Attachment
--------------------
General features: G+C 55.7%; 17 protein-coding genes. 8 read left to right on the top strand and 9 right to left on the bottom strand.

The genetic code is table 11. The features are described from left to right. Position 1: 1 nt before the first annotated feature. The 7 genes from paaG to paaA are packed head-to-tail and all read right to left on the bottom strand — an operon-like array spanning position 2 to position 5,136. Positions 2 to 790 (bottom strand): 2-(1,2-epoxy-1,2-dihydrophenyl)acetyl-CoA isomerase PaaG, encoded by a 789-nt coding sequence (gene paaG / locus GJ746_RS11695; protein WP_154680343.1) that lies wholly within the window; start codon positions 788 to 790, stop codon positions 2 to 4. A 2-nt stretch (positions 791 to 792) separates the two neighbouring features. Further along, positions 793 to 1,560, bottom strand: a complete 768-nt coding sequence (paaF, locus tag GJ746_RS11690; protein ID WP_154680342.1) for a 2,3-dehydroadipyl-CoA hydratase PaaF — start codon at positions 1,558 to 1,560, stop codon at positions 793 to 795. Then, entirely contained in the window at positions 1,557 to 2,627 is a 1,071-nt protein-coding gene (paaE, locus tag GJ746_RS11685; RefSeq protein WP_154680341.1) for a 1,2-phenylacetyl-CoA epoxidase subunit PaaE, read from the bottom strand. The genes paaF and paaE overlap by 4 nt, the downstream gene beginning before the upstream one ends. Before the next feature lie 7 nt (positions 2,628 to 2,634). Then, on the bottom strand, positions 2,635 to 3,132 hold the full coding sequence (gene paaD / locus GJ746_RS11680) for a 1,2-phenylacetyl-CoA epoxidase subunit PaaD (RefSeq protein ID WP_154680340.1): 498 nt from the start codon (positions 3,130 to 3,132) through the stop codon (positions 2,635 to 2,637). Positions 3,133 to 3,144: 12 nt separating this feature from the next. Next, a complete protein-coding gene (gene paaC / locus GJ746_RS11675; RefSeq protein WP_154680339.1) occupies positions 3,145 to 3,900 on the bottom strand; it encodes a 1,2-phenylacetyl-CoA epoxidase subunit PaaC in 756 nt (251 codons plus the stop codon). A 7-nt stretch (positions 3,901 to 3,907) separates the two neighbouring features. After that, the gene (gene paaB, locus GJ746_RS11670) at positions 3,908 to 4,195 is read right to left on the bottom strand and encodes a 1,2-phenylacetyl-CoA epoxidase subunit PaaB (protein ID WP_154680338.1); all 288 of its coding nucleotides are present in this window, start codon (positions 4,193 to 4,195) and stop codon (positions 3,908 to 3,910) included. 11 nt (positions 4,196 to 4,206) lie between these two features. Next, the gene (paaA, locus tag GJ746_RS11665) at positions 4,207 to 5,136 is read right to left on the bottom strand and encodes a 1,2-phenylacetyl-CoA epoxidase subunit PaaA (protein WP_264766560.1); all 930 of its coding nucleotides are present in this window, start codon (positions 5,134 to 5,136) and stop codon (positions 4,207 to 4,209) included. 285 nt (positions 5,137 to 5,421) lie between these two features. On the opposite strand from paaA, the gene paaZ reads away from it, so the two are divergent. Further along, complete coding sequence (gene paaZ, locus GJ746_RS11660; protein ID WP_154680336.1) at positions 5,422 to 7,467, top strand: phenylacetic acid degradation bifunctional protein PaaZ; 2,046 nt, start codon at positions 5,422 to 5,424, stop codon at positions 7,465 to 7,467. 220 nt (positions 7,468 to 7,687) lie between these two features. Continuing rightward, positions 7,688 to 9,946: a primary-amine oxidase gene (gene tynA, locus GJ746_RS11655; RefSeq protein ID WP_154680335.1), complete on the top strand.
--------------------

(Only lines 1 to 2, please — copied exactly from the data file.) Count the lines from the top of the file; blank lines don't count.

General features: G+C 55.7%; 17 protein-coding genes. 8 read left to right on the top strand and 9 right to left on the bottom strand.

The genetic code is table 11. The features are described from left to right. Position 1: 1 nt before the first annotated feature. The 7 genes from paaG to paaA are packed head-to-tail and all read right to left on the bottom strand — an operon-like array spanning position 2 to position 5,136. Positions 2 to 790 (bottom strand): 2-(1,2-epoxy-1,2-dihydrophenyl)acetyl-CoA isomerase PaaG, encoded by a 789-nt coding sequence (gene paaG / locus GJ746_RS11695; protein WP_154680343.1) that lies wholly within the window; start codon positions 788 to 790, stop codon positions 2 to 4. A 2-nt stretch (positions 791 to 792) separates the two neighbouring features. Further along, positions 793 to 1,560, bottom strand: a complete 768-nt coding sequence (paaF, locus tag GJ746_RS11690; protein ID WP_154680342.1) for a 2,3-dehydroadipyl-CoA hydratase PaaF — start codon at positions 1,558 to 1,560, stop codon at positions 793 to 795. Then, entirely contained in the window at positions 1,557 to 2,627 is a 1,071-nt protein-coding gene (paaE, locus tag GJ746_RS11685; RefSeq protein WP_154680341.1) for a 1,2-phenylacetyl-CoA epoxidase subunit PaaE, read from the bottom strand. The genes paaF and paaE overlap by 4 nt, the downstream gene beginning before the upstream one ends. Before the next feature lie 7 nt (positions 2,628 to 2,634). Then, on the bottom strand, positions 2,635 to 3,132 hold the full coding sequence (gene paaD / locus GJ746_RS11680) for a 1,2-phenylacetyl-CoA epoxidase subunit PaaD (RefSeq protein ID WP_154680340.1): 498 nt from the start codon (positions 3,130 to 3,132) through the stop codon (positions 2,635 to 2,637). Positions 3,133 to 3,144: 12 nt separating this feature from the next. Next, a complete protein-coding gene (gene paaC / locus GJ746_RS11675; RefSeq protein WP_154680339.1) occupies positions 3,145 to 3,900 on the bottom strand; it encodes a 1,2-phenylacetyl-CoA epoxidase subunit PaaC in 756 nt (251 codons plus the stop codon). A 7-nt stretch (positions 3,901 to 3,907) separates the two neighbouring features. After that, the gene (gene paaB, locus GJ746_RS11670) at positions 3,908 to 4,195 is read right to left on the bottom strand and encodes a 1,2-phenylacetyl-CoA epoxidase subunit PaaB (protein ID WP_154680338.1); all 288 of its coding nucleotides are present in this window, start codon (positions 4,193 to 4,195) and stop codon (positions 3,908 to 3,910) included. 11 nt (positions 4,196 to 4,206) lie between these two features. Next, the gene (paaA, locus tag GJ746_RS11665) at positions 4,207 to 5,136 is read right to left on the bottom strand and encodes a 1,2-phenylacetyl-CoA epoxidase subunit PaaA (protein WP_264766560.1); all 930 of its coding nucleotides are present in this window, start codon (positions 5,134 to 5,136) and stop codon (positions 4,207 to 4,209) included. 285 nt (positions 5,137 to 5,421) lie between these two features. On the opposite strand from paaA, the gene paaZ reads away from it, so the two are divergent. Further along, complete coding sequence (gene paaZ, locus GJ746_RS11660; protein ID WP_154680336.1) at positions 5,422 to 7,467, top strand: phenylacetic acid degradation bifunctional protein PaaZ; 2,046 nt, start codon at positions 5,422 to 5,424, stop codon at positions 7,465 to 7,467. 220 nt (positions 7,468 to 7,687) lie between these two features. Continuing rightward, positions 7,688 to 9,946: a primary-amine oxidase gene (gene tynA, locus GJ746_RS11655; RefSeq protein ID WP_154680335.1), complete on the top strand.